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Child Passenger Safety

Using the Right Restraint to Save Kids' Lives

  • Motor vehicle crashes are the leading cause of death for children age four to 14.
        
  • Keeping children safe on the road means putting them in the right restraint at the right age. Child Passenger Safety Technicians in Baltimore County are working to make sure parents and child care providers know and follow every one of the four Steps for Kids, including the essential booster seat step that is often missed.

Securing your child in the right restraint for their age every time they ride in a motor vehicle is one of the most important things you can do to protect your child. There are many web sites to help you use car seats correctly. Here are some of the best:

Using the right restraint at the right time can save kid's lives
     

The Four Steps for Kids are:

  1. Rear-Facing Infant Seats in the back seat from birth to at least one year old and at least 20 pounds.
  2. Forward-Facing Toddler Seats in the back seat from age one to about age four and 20 to 40 pounds.
  3. Booster Seats in the back seat from about age four and 40 pounds to at least age eight, unless 4 feet 9 inches.
  4. Safety Belts at age eight or older or taller than four feet nine inches. All children 12 and under should ride in the back seat.

Step 1: Infants (From Birth to at Least One Year of Age)

  • Rear-facing infant seats
    Install your child safety seat properly with these instructions and illustrations from the National Highway Traffic Safety Administration.
  • Rear-facing convertible seats
    Learn to install your rear-facing convertible seat with these instructions and examples from the National Highway Traffic Safety Administration.

Step 2: Toddlers and Children To About Four Years

  • Forward-facing convertible seats
    Learn to properly install your forward-facing convertible child safety seat using these instructions and illustrations from the National Highway Traffic Safety Administration.
  • Forward-facing seats
    Learn to install your forward-facing child safety with these examples from the National Highway Traffic Safety Administration.

Step 3: Big Kids Who Need A Boost

  • Booster seats (Children From About Age Four Until At Least Age Eight or four feet nine inches)

    While most infants and toddlers ride in the right child safety seat, less than 10 percent of the children who should be in booster seats use one. The National Highway Traffic Safety Administration recommends that children who have outgrown child safety seats be properly restrained in booster seats in the back seat until they are at least eight years old, unless they are four feet nine inches tall.

    A booster seat lifts a child up so a safety belt can fit correctly. Without a booster seat, in a crash, a small child can be ejected from a vehicle.

Step 4: Kids Who Are At Least Four Feet Nine Inches Tall (Usually Eight Or Older)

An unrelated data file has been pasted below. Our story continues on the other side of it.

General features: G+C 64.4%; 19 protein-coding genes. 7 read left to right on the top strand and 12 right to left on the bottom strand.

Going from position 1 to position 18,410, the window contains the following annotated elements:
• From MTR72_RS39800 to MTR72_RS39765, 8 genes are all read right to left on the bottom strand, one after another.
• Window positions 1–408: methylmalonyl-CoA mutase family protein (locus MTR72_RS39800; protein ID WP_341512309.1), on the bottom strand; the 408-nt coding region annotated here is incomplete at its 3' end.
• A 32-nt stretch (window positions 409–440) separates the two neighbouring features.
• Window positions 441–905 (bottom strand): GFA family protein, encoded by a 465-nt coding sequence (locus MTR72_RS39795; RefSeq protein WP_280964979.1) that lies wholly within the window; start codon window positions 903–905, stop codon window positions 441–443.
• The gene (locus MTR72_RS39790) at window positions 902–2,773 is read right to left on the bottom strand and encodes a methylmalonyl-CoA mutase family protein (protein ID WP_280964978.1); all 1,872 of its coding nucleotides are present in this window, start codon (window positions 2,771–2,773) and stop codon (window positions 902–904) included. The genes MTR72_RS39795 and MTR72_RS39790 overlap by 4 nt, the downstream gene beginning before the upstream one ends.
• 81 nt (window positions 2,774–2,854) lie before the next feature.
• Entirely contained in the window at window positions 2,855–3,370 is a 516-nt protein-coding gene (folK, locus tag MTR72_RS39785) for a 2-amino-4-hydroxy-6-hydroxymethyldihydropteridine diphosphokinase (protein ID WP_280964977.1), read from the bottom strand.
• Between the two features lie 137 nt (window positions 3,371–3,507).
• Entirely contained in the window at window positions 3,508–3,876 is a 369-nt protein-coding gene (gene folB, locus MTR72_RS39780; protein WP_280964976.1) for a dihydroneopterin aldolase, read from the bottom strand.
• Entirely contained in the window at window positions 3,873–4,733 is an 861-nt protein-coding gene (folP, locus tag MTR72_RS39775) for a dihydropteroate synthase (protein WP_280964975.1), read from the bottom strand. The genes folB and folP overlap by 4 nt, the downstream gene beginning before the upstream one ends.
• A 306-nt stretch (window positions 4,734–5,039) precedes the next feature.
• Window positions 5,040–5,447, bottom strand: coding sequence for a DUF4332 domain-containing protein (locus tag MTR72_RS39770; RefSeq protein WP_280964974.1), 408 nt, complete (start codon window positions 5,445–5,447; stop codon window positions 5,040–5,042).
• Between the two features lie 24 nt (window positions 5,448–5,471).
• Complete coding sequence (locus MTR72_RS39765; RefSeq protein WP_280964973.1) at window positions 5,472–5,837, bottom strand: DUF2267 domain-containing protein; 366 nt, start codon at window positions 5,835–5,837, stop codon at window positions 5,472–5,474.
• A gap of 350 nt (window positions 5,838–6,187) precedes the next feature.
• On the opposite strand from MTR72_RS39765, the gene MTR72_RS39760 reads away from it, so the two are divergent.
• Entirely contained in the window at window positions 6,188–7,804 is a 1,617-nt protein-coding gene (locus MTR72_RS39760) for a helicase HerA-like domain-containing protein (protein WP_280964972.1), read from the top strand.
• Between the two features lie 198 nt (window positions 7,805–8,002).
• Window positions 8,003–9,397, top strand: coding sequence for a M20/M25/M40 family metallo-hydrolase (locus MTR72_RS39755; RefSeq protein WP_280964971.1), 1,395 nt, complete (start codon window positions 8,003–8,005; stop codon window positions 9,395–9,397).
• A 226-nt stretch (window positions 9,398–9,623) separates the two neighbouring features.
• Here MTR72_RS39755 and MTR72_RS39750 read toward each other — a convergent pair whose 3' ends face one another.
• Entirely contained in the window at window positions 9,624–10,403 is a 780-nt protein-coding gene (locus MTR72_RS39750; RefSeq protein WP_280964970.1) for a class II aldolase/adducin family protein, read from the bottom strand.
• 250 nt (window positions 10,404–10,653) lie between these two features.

• Kids in the back please! According to national best practices, children of any age and size are safest in the back seat. Those younger than 13 should never ride in a front seat equipped with an air bag. Generally, experts recommend that children be 100 pounds and about 5 feet tall before riding in the front.
  • Lap-shoulder seat belts
    The National Highway Traffic Safety Administration illustrates the proper use of the standard lap-shoulder belt.

More Great Resources

Nearly every car seat and most vehicles manufactured since September 1, 2002, are required to use the Lower Anchors and Tethers for Children (LATCH) system. This system makes it easier to get a child seat installed correctly. For additional information, visit The National Highway Traffic Safety Administration.

This useful Child Passenger Safety Fact Sheet, produced by The Centers for Disease Control and Prevention (CDC), addresses important questions, such as: 

  • How big is the problem?
  • What are the risk factors?
  • How can injuries to children in motor vehicles be prevented?
  • What are CDC’s research and program activities in this area?

The American Academy of Pediatrics (AAP) provides detailed safety and information tips: the answers to many questions about car seat use and contact numbers for car seat manufacturers.

Find Up-to-Date Information and Answers to Frequently Asked Questions at Safety Belt Safe U.S.A.

  • Quick Checklist for Safety Seat Misuse
  • Automobile Restraints for Children with Special Needs
  • Which safety seat is the best for my child?
  • But my child won't stay in the car seat!
  • Does my child need a booster seat?
  • Do I need to replace a seat that's been in an accident?
  • The five step test

For more information, or to find out how you can have your child safety seat checked, please call the Baltimore County Police Department at 410-887-8717, or visit one of our car seat checks.

Revised May 6, 2014